Rejoice, football lovers, for when the sun is settling down and the wind shooting through Wembley stadium this Friday evening, you’ll at least be in the company of ONE OF YOUR OWN. Harry Kane, that lad at school who treated his Adidas ‘preds’ better than you did your girlfriend. Harry Kane, who of course skipped class to watch Sven’s men in a Chingford pub called the Sirloin. Harry Kane, not just boyhood Spurs (oops) but ‘patriotic England fan . . . sang God Save the Queen with pride, always do.’ One of us. One of us.
Yes, international week, where European football comes to die, has rolled round once more. First to discuss is England vs Lithuania, a match Roy Hodgson’s players – debut-ready Kane excepted – care so little about that they’re not even bothering to watch the individually-tailored videos that their manager has so painstakingly put together in advance. Not that it would make much difference, the squad being what it is.
England win 1/10
Lithuania win 18/1
(All odds provided by AllYouBet.ag are accurate as of today and subject to change)
A flurry of injuries means that Rob Green, as sharp as a bag of wet mice to paraphrase the real star of Sunday’s Clasico, deputises for Joe Hart. Andros Townsend, to Arjen Robben what Hugo is to Bart, covers for Alex Oxlade-Chamberlain. And so worried is Hodgson by the threat of Saulius Mikoliunas, the Lithuanian winger formerly of Hearts and now at Belarusian club Shakhtyor Soligorsk, that he has called up three left-backs in Leighton Baines, Kieran Gibbs, and Danny Rose.
Expect a drab England win in the manner of every England win: 0-0 at the hour; a twitchy Andy Townsend, Clive; a cheap penalty for 1-0 and a deflected free kick to seal it. But do enjoy Harry Kane, the everyman with the remarkable ability to leave supporters even more open-mouthed than he is.
Israel vs Wales
Wales, the only home nation to play away from home, will leave Europe behind for the Sammy Ofer Stadium in Haifa. The long trip to Israel, however, will not worry them so much as the form of their opponents. Wales (333/100 with Intertops.eu) have been solid, with two wins and two draws from their opening matches; Israel (5/6) have been perfect, their 100% record comprising an especially impressive 3-0 defeat of Bosnia-Herzegovina.
Facing the twin-hindrance of tough opponents and the management of Chris Coleman, that Wales are even in with a chance here tells you something about the talent in their starting eleven. Exhibit A: Britain’s best midfield, lovely little Joe Allen and the now sadly bearded Aaron Ramsey supplemented by the even beardier Joe Ledley. And Exhibit B: It’s Gareth Bale, taking some time off from making Cristiano cry to chill with Hal Robson-Kanu. Granted, not enough to win a match all by themselves, but probably enough to give Tal Ben-Haim a good working over.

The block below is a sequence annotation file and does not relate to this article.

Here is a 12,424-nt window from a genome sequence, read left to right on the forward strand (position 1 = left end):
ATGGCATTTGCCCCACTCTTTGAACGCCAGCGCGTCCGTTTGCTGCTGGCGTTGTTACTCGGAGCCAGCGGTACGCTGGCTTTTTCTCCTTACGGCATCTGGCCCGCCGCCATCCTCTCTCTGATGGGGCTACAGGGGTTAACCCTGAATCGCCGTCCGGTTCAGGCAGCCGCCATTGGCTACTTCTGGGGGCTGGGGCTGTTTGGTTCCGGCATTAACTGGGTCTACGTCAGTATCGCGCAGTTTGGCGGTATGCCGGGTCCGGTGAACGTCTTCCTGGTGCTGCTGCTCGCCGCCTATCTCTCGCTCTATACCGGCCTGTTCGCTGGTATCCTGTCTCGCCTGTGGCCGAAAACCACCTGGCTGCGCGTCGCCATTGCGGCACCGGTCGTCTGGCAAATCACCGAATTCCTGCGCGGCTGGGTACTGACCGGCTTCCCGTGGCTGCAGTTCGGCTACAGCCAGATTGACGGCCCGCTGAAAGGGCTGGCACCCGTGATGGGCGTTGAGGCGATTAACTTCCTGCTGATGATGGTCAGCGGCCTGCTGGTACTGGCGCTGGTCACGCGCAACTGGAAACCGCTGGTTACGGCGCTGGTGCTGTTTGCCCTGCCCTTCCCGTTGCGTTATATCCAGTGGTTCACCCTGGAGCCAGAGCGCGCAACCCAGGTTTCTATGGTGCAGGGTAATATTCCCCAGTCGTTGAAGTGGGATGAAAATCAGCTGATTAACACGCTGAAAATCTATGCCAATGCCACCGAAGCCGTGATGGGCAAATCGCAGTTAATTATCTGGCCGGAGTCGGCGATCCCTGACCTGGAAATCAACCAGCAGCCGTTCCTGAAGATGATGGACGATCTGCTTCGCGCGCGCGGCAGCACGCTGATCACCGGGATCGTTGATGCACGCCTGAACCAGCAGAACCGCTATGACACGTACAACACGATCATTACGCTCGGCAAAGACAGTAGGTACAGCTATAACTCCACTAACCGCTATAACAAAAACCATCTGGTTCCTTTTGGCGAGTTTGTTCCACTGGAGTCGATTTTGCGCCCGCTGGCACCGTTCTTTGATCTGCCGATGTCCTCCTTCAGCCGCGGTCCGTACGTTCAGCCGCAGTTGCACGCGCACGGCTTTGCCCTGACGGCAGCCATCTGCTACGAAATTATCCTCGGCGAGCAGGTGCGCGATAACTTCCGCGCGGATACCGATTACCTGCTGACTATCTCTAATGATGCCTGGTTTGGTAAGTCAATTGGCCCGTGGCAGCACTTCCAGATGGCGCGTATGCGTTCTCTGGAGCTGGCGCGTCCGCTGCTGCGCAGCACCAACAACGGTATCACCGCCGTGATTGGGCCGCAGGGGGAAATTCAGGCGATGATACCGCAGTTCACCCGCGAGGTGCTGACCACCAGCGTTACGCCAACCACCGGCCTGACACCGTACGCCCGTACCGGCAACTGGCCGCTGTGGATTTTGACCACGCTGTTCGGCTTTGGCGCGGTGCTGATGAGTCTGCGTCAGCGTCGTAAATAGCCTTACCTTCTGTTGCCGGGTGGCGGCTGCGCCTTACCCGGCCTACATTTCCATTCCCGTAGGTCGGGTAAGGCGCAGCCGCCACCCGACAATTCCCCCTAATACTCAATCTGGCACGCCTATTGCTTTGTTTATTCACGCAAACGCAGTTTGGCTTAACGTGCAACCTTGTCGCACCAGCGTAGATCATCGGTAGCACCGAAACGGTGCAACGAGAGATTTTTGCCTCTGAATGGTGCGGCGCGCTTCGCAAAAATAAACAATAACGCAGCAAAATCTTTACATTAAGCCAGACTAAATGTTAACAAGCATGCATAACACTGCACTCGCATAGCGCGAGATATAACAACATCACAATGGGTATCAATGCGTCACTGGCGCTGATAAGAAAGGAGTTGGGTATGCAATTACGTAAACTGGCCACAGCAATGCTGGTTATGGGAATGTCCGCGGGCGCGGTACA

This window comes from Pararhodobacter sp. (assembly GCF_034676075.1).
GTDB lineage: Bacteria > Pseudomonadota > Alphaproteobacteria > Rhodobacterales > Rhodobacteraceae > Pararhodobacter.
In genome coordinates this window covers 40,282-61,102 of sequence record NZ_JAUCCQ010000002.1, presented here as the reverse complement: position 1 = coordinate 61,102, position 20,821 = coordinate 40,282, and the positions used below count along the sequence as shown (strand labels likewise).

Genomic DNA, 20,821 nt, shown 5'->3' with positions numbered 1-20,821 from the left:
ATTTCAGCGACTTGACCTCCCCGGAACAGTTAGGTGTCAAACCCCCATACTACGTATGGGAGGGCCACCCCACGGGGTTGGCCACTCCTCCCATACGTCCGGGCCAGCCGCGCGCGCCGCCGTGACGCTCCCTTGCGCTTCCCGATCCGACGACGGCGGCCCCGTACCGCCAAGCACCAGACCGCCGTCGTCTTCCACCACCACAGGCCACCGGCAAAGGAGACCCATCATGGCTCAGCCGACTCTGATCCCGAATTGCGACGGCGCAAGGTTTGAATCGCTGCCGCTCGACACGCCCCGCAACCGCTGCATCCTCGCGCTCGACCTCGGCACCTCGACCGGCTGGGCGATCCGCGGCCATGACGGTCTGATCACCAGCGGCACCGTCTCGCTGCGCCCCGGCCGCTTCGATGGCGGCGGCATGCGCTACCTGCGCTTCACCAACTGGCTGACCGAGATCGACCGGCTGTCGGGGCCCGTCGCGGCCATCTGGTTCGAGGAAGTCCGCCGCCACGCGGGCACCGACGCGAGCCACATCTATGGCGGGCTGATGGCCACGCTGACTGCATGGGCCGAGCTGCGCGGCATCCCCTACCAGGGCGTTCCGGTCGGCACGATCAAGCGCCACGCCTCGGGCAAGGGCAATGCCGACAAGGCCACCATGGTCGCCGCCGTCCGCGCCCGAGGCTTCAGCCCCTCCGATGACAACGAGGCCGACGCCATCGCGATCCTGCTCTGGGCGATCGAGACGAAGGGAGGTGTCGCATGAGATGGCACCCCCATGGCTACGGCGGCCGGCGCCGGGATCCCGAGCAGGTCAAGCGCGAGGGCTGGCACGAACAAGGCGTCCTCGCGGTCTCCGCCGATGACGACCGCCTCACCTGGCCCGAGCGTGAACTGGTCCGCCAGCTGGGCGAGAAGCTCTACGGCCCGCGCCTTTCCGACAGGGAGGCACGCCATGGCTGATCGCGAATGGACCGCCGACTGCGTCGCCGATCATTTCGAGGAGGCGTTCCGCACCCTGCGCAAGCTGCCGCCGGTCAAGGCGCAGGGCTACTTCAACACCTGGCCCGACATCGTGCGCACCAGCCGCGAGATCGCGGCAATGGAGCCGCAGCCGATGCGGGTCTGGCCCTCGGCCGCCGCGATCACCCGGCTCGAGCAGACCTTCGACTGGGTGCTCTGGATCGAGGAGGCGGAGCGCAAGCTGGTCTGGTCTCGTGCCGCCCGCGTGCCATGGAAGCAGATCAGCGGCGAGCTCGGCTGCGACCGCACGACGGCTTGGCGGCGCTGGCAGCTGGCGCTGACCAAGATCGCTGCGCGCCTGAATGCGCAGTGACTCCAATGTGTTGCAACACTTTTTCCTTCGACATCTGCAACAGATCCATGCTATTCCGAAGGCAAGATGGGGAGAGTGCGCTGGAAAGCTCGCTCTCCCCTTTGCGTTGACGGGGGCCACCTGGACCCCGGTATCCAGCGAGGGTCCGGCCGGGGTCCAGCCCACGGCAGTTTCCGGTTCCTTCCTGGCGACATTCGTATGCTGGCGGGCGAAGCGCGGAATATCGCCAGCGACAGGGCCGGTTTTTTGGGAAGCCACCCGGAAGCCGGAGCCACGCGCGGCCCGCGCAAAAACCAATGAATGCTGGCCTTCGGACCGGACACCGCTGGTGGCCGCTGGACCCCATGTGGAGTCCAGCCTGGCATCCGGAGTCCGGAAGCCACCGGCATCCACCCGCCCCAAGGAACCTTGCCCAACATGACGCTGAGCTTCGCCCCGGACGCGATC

This, though, is not the time for rational analysis. With Wales teasing a first major tournament appearance in nearly 60 years, it’s time to stop what you’re doing, stand up, and listen to Paul Robeson belt out Hen Wlad Fy Nhadau. Imma let you finish, Harry Kane, but Wales got one of the best anthems of all time.
Scotland vs Gibraltar
Scotland’s squad, meanwhile, are ‘not special yet,’ assistant manager Mark McGhee helpfully pointed out this week. Beat Gibraltar, who boast four losses from four, a goal difference of -21, and 13 players from the almost certainly fictional Lincoln Red Imps F.C., and they’re one step closer. The whole world is watching. And a 6-0 home win is shorter odds than smaller margins of victory.
Northern Ireland vs Finland
Off the back of a friendly against Scotland, Northern Ireland face Finland knowing that a win could put them a massive five points clear of third place with half of the campaign gone. This is wonderful news for the neutral, Norn Iron suddenly emerging as the most don’t-give-a-damn of all the home nations.
First there was January’s Ballon d’Or boycott, the Irish Football Association – alone among peers – failing to send their voting ballots back to FIFA on time. In any case, manager Michael O’Neill didn’t deem Lionel Messi to be one of the world’s best three players; Ronaldo, Philipp Lahm, and Thomas Mueller would, save for the IFA’s incompetency, have been his preferred choices. There’s also Jonny Evans, eligible for this match despite having eyeballed and spat at a man lying on the floor, before then going on to brazenly deny the subsequent FA charge. And what about the call-up for Shane Ferguson, coming as a great surprise to loan club Rangers who were told that he would be injured for the rest of the season?
No matches played, but a strong year so far for the Northern Irish – and with 43 in the world rankings coming up against 78 on Sunday, it might well be that they take that scintillating off-field form on to the pitch and cap an unusually exciting international break.
Betting Instinct tip – Northern Ireland to keep up their unlikely run with a win is 17/10 with Intertops.eu
KIERAN DODDS is a masters student and writer. He has written about sport, politics and current affairs for the Guardian, the Huffington Post, Africa is a Country, When Saturday Comes, IBWM and others. Follow Kieran on Twitter.